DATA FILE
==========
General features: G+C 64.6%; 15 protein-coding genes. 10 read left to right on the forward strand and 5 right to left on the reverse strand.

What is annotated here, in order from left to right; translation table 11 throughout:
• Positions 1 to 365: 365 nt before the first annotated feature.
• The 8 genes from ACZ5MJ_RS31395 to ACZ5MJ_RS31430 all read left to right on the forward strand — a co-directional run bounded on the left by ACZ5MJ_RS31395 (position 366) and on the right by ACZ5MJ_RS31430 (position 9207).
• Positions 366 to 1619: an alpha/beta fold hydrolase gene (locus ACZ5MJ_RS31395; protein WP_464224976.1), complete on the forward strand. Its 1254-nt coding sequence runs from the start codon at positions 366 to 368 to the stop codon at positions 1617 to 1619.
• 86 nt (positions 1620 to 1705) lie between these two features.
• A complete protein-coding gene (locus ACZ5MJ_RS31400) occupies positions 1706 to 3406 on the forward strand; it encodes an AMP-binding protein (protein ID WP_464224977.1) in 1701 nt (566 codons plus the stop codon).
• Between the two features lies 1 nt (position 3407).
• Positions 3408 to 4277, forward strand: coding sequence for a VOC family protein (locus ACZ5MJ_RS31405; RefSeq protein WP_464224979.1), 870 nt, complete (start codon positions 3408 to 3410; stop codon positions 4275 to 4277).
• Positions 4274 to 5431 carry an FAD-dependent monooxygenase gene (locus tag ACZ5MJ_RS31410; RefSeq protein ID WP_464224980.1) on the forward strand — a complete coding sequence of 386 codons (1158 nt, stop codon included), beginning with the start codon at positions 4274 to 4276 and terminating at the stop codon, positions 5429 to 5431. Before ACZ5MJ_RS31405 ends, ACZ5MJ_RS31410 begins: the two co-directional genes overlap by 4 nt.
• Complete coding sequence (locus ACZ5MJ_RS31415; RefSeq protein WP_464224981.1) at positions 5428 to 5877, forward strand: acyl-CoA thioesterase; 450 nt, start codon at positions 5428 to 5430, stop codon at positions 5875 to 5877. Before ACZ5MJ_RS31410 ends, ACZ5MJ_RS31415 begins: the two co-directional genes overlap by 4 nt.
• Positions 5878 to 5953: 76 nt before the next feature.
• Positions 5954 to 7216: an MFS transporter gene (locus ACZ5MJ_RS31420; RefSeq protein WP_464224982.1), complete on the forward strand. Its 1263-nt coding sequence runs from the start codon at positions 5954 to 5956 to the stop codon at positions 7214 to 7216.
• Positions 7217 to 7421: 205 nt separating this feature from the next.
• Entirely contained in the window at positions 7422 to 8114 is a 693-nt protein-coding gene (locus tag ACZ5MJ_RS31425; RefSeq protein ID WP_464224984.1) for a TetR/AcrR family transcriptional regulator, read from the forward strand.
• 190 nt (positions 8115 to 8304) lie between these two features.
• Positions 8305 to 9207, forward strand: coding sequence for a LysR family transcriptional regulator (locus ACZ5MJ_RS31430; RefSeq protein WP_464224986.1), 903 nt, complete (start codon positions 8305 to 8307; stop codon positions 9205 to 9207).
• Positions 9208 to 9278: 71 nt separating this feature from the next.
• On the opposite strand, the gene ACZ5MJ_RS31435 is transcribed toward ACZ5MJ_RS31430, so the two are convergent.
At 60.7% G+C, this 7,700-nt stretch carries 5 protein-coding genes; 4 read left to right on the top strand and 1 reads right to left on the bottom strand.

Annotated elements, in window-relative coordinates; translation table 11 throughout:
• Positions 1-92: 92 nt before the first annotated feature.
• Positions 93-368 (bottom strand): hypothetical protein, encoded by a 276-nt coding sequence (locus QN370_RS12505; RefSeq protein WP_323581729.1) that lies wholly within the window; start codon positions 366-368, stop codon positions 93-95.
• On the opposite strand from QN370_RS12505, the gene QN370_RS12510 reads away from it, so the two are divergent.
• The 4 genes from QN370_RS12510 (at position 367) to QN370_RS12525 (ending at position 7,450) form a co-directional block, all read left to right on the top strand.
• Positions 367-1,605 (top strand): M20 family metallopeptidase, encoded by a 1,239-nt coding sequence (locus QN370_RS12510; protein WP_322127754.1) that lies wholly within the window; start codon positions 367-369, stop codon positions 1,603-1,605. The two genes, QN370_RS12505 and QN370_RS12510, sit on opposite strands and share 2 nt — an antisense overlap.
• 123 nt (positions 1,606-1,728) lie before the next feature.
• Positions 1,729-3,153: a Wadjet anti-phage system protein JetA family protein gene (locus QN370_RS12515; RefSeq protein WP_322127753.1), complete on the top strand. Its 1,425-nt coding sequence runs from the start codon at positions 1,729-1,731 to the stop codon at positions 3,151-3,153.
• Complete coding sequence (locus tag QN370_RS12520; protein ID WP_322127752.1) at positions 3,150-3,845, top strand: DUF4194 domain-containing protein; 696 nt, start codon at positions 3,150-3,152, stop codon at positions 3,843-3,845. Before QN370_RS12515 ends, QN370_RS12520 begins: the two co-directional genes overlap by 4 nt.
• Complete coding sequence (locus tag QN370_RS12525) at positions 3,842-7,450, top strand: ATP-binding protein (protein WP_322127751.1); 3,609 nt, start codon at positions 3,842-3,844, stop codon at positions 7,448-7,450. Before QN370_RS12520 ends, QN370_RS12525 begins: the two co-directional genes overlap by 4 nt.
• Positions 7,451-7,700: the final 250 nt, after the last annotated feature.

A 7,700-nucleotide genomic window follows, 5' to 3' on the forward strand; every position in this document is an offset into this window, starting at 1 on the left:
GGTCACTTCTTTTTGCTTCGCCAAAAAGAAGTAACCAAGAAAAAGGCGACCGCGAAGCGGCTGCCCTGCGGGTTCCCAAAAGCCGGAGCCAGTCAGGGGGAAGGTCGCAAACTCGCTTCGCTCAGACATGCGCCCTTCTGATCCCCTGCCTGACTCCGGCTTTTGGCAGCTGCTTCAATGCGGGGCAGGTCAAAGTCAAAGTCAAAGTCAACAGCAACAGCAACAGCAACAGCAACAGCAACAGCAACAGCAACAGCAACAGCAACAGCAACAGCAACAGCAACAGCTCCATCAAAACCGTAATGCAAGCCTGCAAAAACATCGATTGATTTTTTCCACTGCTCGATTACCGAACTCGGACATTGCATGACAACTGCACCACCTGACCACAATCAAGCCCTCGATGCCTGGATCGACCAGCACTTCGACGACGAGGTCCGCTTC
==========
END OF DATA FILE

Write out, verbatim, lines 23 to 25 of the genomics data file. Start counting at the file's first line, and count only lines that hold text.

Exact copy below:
• Positions 93-368 (bottom strand): hypothetical protein, encoded by a 276-nt coding sequence (locus QN370_RS12505; RefSeq protein WP_323581729.1) that lies wholly within the window; start codon positions 366-368, stop codon positions 93-95.
• On the opposite strand from QN370_RS12505, the gene QN370_RS12510 reads away from it, so the two are divergent.
• The 4 genes from QN370_RS12510 (at position 367) to QN370_RS12525 (ending at position 7,450) form a co-directional block, all read left to right on the top strand.